In my last post, I shot a few weary arrows towards adherents of the fashion for describing school subjects as ‘literacies’. My objection is that this takes a productive word and renders it vague. My suspicion is that people tend to do this in order to lend substance to the nebulous, significance to the trivial and prestige to a set of skills that they’ve just made-up.
There were quite a few comments on the blog itself and on Twitter and an issue arose that I would like to address in more depth. The issue is that of supposed ‘scientific literacy’.
One of my most vivid recollections of training to be a teacher was reading a piece by Robin Millar; “Towards a Science Curriculum for Public Understanding.” It was a dispiriting paper about which I was required to write my own response, now lost to a nondescript landfill somewhere in West London. I can no longer access Millar’s text, even as a PhD student. It seems that my university does not have electronic copies of the School Science Review. However, Millar has made similar arguments elsewhere and is by no means alone in making them. Indeed, Alex Weatherall pointed me towards a GCSE course that aims to teach scientific literacy.
The basic idea sets up a false choice between the kind of science that students need to learn in order to prepare them for further scientific study and the science that ordinary members of the public need to know. The contention is that much of school science is about arcane, technical facts and that many students see these as pointless and irrelevant, switching them off science entirely. Therefore, they miss out on learning about the processes of science, something that would serve them well as citizens and consumers.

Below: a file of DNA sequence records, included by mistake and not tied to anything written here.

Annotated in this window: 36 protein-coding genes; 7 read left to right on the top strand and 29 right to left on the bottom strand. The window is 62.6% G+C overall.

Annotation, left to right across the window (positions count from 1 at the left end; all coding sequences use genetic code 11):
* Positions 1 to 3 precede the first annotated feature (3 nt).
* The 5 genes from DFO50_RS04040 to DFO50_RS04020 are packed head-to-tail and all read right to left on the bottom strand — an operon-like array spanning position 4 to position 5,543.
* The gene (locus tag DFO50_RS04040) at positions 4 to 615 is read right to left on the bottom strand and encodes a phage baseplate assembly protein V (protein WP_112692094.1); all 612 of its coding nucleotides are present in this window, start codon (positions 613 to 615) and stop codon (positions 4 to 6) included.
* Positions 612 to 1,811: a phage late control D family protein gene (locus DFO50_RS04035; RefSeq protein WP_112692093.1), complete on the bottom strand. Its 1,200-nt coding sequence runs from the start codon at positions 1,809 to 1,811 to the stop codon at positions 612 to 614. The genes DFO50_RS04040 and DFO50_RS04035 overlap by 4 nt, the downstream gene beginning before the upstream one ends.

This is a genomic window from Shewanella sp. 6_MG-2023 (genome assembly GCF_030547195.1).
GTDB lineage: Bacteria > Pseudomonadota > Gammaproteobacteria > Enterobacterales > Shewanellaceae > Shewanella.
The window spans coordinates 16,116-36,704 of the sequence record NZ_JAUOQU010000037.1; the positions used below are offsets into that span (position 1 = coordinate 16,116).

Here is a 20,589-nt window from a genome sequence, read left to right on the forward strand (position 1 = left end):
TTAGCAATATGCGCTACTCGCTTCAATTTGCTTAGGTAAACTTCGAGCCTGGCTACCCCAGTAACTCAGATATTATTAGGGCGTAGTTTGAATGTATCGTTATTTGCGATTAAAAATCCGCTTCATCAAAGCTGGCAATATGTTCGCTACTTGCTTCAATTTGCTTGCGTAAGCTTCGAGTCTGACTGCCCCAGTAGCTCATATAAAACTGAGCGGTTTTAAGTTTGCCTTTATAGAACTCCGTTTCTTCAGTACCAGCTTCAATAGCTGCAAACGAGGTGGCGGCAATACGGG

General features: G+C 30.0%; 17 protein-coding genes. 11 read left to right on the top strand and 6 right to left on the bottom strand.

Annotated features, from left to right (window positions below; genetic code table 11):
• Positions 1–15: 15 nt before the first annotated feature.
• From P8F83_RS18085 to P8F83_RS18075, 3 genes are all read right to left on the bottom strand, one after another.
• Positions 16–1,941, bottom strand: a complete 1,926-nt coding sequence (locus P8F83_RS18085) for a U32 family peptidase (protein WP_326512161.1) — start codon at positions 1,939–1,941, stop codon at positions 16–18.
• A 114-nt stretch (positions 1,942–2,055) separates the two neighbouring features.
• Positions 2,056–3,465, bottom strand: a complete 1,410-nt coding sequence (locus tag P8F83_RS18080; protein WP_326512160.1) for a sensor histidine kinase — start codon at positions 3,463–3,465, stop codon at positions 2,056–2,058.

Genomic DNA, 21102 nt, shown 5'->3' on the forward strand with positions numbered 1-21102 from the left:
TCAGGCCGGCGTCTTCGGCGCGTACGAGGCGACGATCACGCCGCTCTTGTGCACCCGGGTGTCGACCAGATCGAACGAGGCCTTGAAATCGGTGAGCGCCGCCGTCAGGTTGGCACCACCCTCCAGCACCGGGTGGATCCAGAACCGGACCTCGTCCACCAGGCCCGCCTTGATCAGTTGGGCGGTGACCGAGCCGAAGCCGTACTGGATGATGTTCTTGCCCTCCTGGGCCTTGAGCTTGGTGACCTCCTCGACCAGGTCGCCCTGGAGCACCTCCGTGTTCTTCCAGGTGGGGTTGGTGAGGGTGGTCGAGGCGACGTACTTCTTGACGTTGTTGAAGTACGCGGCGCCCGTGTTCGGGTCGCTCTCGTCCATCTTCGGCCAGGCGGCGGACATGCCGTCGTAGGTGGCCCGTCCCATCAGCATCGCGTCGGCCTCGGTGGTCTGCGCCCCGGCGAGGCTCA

It is a superficially appealing idea. It’s a classic educational shortcut of the kind often dreamt of by educationalists. ‘What if we could deliver the benefits of a scientific education without all the dreary bits?’ sits up there with ‘What if we could teach reading by just exposing kids to books?’ and ‘What if we could just get children thinking like historians without having to learn all that damnable history?’
Once you expose the hairy backside of this idea it seems less appealing. Advocates will talk of teaching a few ‘big ideas’ such as evolution and climate change alongside a whole lot of process; the scientific method, peer review, correlation versus causation. This fuses seamlessly with the vogue for ‘inquiry’. Soon we will have students who can parrot a formula for constructing a hypothesis, yet who don’t know the difference between a series and a parallel circuit.
And, of course, it doesn’t work. It is an attempt to teach critical thinking skills directly without teaching the content that students need to think critically about. One of the most ridiculous pieces of pseudoscience that our students are likely to meet in their adult lives is homeopathy. It is obviously nonsense. I know this because I know the science. I know what water is made of. I know about molecules. I understand what repeated dilution will do. I understand this because of my content knowledge.
How would knowledge of the scientific method help me evaluate homeopathy? Perhaps I could run my own trial or ask homeopaths about their evidence? What about looking for peer-reviewed sources? Well, they exist.
As ever, there are no shortcuts in education. Well-educated adults still need to know quite a lot of basic science. Scientific ‘literacy’ is not required.